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Charlie Hebdo cartoon of Meghan Markle and Queen sparks outrage




The cover image drawing came days after Meghan and her husband Harry made a series of convictions against the royal family. an interview with Oprah Winfrey – Including that the skin tone of the couple’s son, Archie, was discussed as a potential problem before he was born.

The couple did not reveal who had made these statements, but said it was not Queen Elizabeth II or her husband, Philip, the Duke of Edinburgh. In the interview, Meghan also described having regular suicidal thoughts during her pregnancy and little time as a working royal, and the couple said the palace had offered Meghan and Archie inadequate security and protection.

The vignette was published on Saturday.

The cartoon, released Saturday, is titled “WHY MEGHAN CAME OUT OF BUCKINGHAM,” with Meghan drawn to say, “Why couldn’t I breathe anymore?”

Meghan’s interview sparked a career calculation in the British media.  Will anything change?

Halima Begum, CEO of the Runnymede Trust’s racial equality think tank, said the cartoon was “wrong on all levels.”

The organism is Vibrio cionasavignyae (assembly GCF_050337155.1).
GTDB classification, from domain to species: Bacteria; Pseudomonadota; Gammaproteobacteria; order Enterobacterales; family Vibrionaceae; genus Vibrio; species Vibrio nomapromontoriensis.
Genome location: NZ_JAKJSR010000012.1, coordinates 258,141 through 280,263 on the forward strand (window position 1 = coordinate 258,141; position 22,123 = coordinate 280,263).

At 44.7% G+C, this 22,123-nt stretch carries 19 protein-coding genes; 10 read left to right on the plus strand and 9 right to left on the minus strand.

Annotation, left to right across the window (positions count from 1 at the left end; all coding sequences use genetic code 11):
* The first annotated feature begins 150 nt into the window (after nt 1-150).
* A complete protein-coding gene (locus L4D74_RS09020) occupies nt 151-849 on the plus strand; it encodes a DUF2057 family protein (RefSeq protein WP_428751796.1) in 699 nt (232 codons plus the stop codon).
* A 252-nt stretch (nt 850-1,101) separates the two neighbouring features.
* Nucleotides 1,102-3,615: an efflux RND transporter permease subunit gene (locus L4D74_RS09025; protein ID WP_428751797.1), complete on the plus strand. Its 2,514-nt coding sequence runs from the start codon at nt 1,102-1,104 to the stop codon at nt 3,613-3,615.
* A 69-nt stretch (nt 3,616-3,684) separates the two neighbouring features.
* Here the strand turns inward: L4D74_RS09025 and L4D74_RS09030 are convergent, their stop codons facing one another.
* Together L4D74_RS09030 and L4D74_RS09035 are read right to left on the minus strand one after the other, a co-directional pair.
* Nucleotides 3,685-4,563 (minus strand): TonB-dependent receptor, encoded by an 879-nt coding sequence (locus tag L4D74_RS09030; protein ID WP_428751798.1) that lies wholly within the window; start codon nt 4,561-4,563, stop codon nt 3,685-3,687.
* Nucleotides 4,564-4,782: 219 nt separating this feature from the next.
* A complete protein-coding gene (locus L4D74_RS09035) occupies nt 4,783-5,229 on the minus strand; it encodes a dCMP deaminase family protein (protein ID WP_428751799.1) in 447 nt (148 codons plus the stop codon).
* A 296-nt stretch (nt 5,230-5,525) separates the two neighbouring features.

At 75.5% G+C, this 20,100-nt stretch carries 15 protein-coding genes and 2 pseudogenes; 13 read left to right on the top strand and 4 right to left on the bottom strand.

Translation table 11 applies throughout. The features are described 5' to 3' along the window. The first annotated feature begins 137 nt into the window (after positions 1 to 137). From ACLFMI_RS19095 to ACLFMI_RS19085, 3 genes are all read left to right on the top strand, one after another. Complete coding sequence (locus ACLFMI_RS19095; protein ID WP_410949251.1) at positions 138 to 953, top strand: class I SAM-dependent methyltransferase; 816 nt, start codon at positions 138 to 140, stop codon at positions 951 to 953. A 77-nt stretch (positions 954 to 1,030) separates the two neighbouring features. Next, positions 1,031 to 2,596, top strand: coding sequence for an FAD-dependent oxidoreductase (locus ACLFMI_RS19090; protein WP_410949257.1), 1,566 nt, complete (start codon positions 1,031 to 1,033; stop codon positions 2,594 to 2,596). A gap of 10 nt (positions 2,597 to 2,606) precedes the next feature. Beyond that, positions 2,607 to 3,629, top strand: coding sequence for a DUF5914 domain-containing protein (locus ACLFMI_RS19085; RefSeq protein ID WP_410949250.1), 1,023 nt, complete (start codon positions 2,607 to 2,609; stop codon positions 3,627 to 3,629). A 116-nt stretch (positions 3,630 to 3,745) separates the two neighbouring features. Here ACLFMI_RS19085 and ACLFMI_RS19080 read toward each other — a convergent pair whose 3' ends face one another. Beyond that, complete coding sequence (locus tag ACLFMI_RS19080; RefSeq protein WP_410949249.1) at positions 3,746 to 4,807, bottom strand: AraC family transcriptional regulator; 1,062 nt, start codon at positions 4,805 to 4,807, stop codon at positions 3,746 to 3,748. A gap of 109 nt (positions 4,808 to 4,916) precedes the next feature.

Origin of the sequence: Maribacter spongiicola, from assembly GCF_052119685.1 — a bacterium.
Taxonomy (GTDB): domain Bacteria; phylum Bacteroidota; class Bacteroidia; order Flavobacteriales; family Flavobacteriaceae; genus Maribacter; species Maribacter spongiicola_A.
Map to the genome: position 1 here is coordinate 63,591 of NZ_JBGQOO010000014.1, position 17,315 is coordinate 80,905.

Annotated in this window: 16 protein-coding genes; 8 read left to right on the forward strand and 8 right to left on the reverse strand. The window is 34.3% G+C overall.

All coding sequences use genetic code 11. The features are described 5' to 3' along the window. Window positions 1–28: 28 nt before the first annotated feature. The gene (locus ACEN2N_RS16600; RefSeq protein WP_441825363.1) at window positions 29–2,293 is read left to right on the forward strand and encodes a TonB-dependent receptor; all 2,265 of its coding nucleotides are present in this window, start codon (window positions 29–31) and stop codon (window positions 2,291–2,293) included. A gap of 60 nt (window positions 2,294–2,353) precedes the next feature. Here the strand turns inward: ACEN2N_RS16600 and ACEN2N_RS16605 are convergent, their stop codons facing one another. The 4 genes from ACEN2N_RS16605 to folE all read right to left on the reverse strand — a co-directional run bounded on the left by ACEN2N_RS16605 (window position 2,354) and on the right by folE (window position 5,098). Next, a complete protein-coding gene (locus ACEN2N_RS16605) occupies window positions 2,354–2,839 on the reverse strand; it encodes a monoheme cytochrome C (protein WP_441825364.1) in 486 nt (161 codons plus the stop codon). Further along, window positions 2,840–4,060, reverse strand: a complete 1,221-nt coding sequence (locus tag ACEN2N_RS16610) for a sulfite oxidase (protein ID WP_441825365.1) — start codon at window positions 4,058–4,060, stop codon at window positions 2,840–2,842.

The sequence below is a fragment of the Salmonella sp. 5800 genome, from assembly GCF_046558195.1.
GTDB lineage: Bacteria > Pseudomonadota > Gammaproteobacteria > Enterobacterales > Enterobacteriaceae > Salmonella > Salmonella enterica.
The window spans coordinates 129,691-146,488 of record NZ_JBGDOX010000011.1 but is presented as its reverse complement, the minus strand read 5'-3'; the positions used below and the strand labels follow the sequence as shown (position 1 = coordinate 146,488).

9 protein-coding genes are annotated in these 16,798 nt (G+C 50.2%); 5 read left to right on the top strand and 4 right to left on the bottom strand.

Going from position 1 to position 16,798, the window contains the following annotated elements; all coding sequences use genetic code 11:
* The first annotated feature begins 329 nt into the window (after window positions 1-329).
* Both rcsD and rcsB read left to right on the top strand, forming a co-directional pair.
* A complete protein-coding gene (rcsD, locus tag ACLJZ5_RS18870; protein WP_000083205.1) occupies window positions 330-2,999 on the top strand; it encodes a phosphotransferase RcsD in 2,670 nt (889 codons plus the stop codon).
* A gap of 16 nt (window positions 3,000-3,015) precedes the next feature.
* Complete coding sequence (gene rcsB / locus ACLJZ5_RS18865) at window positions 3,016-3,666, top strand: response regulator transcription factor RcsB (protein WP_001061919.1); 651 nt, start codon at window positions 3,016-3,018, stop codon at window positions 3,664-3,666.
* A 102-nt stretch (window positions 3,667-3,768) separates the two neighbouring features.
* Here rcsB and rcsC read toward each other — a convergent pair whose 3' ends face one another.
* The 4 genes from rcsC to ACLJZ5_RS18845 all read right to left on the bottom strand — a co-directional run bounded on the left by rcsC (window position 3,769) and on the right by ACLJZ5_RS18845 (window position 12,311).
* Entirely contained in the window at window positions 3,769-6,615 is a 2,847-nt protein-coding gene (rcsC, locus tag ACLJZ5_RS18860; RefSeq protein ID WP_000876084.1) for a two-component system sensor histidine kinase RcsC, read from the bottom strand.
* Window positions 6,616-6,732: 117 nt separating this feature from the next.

“The queen as GeorgeFloyd’s murderer crushing Meghan’s neck? Meghan says she’s unable to breathe? That doesn’t stop borders, makes anyone laugh or defy racism. It lessens problems and causes offense, in general,” he said. Twitter.
Meghan and Harry ‘s interview sparked general discussions about racism in both the royal family and in the country’s media.
This week Prince William he denied that the royal family was racist, telling a reporter, “We’re hardly a racist family.”

In a statement on behalf of the Queen, Buckingham Palace said on Tuesday that the accusations of racism made by the Sussex were worrisome and “taken very seriously”.

Buckingham Palace and representatives of the Duke and Duchess of Sussex declined to comment on the Charlie Hebdo cartoon.

The Paris-based weekly publication, founded in 1970, is famous for its provocative caricatures and eliminations of politicians, public figures, and religious symbols.

In 2015, brothers Said and Cherif Kouachi burst into the magazine’s editorial office and shot dead, killing 12 and injuring 11 after the magazine published cartoons of the Prophet Muhammad.

The attack on the magazine was part of a series of deadly attacks that killed 17 people in the French capital for three days in January 2015.